The south east Asian nation of Malaysia does not tolerate illegal immigration and systematically arrests, imprisons and deports all those who come into its territory illegally—an absolutely correct policy which, if implemented by any European country, would be condemned by anti-whites as “bigoted.”
According to an article in the New Strait Times newspaper, the district Malaysian Maritime Enforcement Agency (MMEA) “intercepted and detained two dozen immigrants leaving the country illegally via a rat lane off the waters” on Saturday, August 19, 2017.
Director Maritime Captain Romli Mustafa told the newspaper that a patrol boat on duty had stopped a “suspicious vessel” at 2.15pm, and had found 24 Indonesians, including its skipper, aged between 10 months until 54 years old, on board.
“The skipper and two passengers possessed identity documents but did not have the entry and exit stamps from Malaysian Immigration Department.
“The rest failed to produce any valid identity documents,” he said in a statement.
The skipper also committed other offences like overloading of passengers, carrying passengers without providing them with safety vests and using an illegal coastal route, the New Strait Times added.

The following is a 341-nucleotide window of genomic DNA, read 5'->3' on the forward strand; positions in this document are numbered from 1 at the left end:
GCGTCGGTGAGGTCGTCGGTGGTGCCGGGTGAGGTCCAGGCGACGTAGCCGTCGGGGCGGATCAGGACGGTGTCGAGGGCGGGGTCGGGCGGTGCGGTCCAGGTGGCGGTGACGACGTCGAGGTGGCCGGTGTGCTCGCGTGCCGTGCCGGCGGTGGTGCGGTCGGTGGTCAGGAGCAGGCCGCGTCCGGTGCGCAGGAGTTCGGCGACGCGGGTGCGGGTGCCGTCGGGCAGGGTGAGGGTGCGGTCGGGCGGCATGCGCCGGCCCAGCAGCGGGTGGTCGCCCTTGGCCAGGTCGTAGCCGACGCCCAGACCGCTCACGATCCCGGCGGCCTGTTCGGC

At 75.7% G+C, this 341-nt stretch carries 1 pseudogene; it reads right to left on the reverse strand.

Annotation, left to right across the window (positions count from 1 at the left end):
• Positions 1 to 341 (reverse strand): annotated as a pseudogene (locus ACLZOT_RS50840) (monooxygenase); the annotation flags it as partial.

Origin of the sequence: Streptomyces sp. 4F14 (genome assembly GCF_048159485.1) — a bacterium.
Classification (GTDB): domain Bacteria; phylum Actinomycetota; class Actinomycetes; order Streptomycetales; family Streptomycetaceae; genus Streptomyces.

“Those detained have been brought to the Tawau MMEA jetty for investigations under the Immigration Act 1959/63, and Anti-Trafficking in Persons and Anti-Smuggling of Migrants (Atipsom) Act 2007,” Captain Mustafa said.
Such interventions are common. As reported in the Bangladeshi BDNews news service, last week the “Malaysian authorities detained more Bangladeshis in a drive on a market at Jalan Silang in Kuala Lumpur conducted as part of the ongoing crackdown on illegal immigrants.”
The market is known as ‘Bangla Market’ as it is frequented mostly by Bangladeshi workers living in Kuala Lumpur.
A Bangladeshi businessman in the area said the number of detained Bangladeshis would be 50 to 60, including some women.
Malaysian departments of immigration and customs and Kula Lumpur City Corporation jointly conducted the raid for around two and a half hours. Kota Roya Bangladeshi Traders’ Association President Rashed Badal told bdnews24.com that the authorities checked whether the businesses at the market were following the laws. “They have warned us against employing illegal immigrants,” he said. “They detained 50 to 60 Bangladeshi customers during the drive,” he added.
After hundreds of Bangladeshis were detained in the crackdown on illegal immigrants in Malaysia last month, Bangladesh Expatriates’ Welfare and Overseas Employment Minister Nurul Islam said on July 16 that “Malaysia has suspended the crackdown because of the Bangladesh government’s initiative.”
Bangladeshis made up nearly half of the 1,035 foreign nationals detained on July 1, the first day of Malaysia’s crackdown on illegal immigration, according to the local media.